Travel operators have curated packages that slot one day, out of the itinerary of touring Chennai and the neighbouring towns, for non-intrusive medical examinations like MRI and CAT scans. In return, hospitals too have concierge desks that are handy with information on the city for patients and their companions. 

From all the medical procedures bringing in crowds, dental treatments rank high amongst tourists. Chennai has seen an influx of patients from the USA and the UK who club family holidays to the city with dental treatments. About 40 per cent of Shradha Dental Centre’s clientele, for example, is from outside the state. Dr Shradha says, this is because the treatments are about 15 times cheaper than in the west. Apollo Hospitals has designed the “Holi-dent” programme such that patients may continue their treatments at any Apollo Hospitals in India without interrupting their holiday itinerary. It defines this as a “dental vacation”. 

Raju Venkatraman, the CEO of Medall Healthcare, a chain of diagnostic centres says, “We can’t predicate the revenue contributed by medical tourism towards Chennai’s GDP, but what I can say for sure is that the future is bright [for this industry].” 

Ironically, Chennai’s level of hygiene outside hospitals is questionable, shocking first-time visitors. Traffic is a nightmare with people crossing streets at random, cars daring to defy stop lights, and abandoned cattle doing the jaywalk. Yet, it remains alluring to foreigners for its myriad benefits, health and otherwise. The other groups that see an opportunity in investing in the city are manufacturers, especially of automobiles and auto components.  

Chennai alone accounts for about 50 per cent of the country’s automobile exports and over 22 per cent of auto component production, making Tamil Nadu a key manufacturing and export hub for India. This success can be attributed to the state’s investment-friendly environment that includes friendly tax laws for production of automobiles and auto components, encouraging industrial incentives, conducive infrastructure, proximity to sea ports, and the 2014 Tamil Nadu Automobile and Auto Components Policy that strives to put Chennai (ergo India) in the top five worldwide rank for automobile and auto components exports. As per figures of Society of Indian Automobile Manufacturers, with 5,32,053 cars exported in financial year 2016, India is the 20th largest exporter of cars in the world.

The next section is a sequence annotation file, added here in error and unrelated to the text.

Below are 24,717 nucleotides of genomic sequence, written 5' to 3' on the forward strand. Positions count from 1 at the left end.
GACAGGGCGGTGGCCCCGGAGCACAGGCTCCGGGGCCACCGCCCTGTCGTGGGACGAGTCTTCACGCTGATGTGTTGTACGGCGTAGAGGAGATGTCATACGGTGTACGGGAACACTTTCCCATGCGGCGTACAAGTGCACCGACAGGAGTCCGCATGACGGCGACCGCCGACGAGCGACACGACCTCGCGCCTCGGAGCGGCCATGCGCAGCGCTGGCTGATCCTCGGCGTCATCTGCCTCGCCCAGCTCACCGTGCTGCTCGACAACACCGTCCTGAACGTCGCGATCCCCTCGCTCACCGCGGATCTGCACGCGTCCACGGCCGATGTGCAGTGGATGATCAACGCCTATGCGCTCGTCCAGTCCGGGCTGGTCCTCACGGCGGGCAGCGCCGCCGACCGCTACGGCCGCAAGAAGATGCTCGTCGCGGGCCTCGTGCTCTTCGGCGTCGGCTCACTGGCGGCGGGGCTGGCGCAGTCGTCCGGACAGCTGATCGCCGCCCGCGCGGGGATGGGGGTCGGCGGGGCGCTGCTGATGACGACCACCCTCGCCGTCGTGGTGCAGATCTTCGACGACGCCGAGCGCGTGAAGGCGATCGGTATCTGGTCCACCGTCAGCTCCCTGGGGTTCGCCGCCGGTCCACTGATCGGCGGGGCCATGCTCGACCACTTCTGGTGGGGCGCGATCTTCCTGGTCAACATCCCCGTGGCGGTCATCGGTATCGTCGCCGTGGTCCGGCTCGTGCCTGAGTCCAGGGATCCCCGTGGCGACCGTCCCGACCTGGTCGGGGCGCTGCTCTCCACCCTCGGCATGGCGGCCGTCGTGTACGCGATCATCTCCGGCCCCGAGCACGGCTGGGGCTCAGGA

It all began when Ashok Leyland set up the first assembling plant here in 1948. Since then, Chennai has received foreign direct investment from global auto making giants such as Ford, Daimler, Yamaha, Nissan, Hyundai and BMW to name a few. In fact, Nissan’s manufacturing unit in Chennai is now its Indian export hub, shipping about 1,00,000 cars each year. Hyundai India though, partner of Chennai Port Trust, remains the largest exporter of automobiles in the country. And these are only examples of the companies that are populating international markets with India-made models. 

Reacting to the future of Chennai’s fastest growing business, P Thangamani, Tamil Nadu’s former Minister of Industries had said in 2015, ”Chennai will have an installed capacity to produce 13.8 lakh cars and 3.61 lakh commercial vehicles each year. That is about three cars [produced] every minute, one commercial vehicle [produced] every 90 seconds.”